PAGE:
Country Information: General Details

Entry requirements

U.S. citizens need a valid passport.
Duty-free allowance for U.S. citizens
For U.S. citizens traveling to Costa Rica the duty-free allowance is three liters of wine or spirits, one half kilogram of processed tobacco and perfume only for personal use.

Customs regulations

The following items are considered to be luggage that may be brought into the country exempt from Customs duties:
* Used clothing
* Personal effects (used jewelry, purses, umbrellas and in quantities according to the personal requirements of the traveler).
* Medicines, food for babies or ill people, medical supplies.
* Cosmetic and beauty supplies, personal hygiene products, etc. All these items must show evidence of being used.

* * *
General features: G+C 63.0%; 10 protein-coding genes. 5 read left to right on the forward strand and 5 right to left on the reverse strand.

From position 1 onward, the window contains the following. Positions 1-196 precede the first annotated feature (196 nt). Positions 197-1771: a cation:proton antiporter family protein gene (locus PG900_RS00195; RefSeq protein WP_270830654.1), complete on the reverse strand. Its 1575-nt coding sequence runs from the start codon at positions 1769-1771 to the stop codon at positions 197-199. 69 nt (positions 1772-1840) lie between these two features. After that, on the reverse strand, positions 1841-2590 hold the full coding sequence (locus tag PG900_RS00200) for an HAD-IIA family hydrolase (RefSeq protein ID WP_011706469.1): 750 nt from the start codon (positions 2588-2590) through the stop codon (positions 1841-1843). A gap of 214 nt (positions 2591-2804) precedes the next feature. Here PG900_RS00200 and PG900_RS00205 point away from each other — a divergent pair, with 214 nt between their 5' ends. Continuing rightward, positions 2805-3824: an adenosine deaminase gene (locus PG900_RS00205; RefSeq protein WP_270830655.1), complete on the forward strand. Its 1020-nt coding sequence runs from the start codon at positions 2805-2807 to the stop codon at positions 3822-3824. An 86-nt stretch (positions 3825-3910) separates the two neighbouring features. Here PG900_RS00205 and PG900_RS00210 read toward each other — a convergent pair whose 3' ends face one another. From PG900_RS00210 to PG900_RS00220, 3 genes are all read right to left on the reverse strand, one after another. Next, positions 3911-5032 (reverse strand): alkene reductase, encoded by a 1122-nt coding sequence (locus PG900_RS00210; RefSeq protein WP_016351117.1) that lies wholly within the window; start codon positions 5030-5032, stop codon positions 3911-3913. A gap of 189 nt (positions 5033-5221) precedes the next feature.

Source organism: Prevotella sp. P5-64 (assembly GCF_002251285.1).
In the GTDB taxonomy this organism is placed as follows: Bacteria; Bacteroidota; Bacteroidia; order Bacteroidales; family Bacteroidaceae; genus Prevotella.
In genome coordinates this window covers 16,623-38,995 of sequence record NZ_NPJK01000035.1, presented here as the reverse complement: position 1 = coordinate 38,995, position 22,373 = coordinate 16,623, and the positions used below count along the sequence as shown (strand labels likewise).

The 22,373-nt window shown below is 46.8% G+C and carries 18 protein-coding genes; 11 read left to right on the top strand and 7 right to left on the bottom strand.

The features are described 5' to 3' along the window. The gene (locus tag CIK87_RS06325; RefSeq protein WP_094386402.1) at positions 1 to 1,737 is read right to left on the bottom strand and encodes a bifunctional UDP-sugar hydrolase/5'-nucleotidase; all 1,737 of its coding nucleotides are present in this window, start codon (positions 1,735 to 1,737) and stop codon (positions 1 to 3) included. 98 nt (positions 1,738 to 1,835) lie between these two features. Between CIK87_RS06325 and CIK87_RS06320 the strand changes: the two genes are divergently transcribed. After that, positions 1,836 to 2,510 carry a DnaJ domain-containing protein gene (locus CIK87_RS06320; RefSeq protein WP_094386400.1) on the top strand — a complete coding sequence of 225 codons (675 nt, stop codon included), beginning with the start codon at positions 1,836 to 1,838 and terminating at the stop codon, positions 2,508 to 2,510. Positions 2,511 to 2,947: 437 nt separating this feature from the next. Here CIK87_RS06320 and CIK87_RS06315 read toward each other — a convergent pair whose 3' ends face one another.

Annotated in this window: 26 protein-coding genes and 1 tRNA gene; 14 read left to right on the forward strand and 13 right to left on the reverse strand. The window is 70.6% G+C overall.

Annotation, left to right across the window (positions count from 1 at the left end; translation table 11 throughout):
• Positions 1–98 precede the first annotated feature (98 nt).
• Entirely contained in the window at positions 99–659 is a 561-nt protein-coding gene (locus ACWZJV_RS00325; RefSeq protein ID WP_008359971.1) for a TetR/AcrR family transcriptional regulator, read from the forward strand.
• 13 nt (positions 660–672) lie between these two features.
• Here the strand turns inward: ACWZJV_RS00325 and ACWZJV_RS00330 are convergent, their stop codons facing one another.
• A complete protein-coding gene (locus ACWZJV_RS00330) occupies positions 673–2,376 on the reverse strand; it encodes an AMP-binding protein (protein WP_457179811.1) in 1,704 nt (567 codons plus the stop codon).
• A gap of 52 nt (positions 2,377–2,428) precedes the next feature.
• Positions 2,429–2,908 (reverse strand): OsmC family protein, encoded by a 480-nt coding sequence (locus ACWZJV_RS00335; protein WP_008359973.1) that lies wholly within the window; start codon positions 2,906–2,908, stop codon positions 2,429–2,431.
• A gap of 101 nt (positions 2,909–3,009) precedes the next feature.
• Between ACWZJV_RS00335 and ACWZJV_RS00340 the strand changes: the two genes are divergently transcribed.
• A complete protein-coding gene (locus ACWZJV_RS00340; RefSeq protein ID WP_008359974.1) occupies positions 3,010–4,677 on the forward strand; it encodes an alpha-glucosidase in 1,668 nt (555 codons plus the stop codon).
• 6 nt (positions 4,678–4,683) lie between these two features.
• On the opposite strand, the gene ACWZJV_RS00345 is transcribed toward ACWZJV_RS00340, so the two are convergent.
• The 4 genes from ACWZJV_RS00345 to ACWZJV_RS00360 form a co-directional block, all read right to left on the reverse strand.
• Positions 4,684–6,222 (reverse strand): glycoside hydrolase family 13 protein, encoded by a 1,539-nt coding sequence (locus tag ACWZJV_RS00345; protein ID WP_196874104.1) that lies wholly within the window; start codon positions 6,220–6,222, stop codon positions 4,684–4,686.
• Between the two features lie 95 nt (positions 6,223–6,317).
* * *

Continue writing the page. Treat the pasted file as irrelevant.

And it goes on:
* Used sports equipment, carriages or strollers of children traveling with adults and wheelchair if the traveler is disabled.


The official language is Spanish, although the tourist will find that English is widely spoken particularly in places such as hotels, travel agencies, banks, rental car companies, restaurants, etc.


* From October to April: Costa Rica is one hour behind Eastern Standard Time.
* From April to October: Costa Rica is two hours behind Eastern Standard Time


Same as the U.S. 110 volts., 60 cycles.

Credit Cards

All major credit cards are accepted in almost all hotels (especially the ones located in San Jose), stores, restaurants and car rental agencies. Outside San Jose and in some places the tourist should be prepared to pay in local currency; especially if the store, hotel, etc. is planning to include a service charge fee for the use of the credit card.

Bank Hours

Weekdays: 9:00 AM – 3:00 PM. Closed Saturdays and Sundays.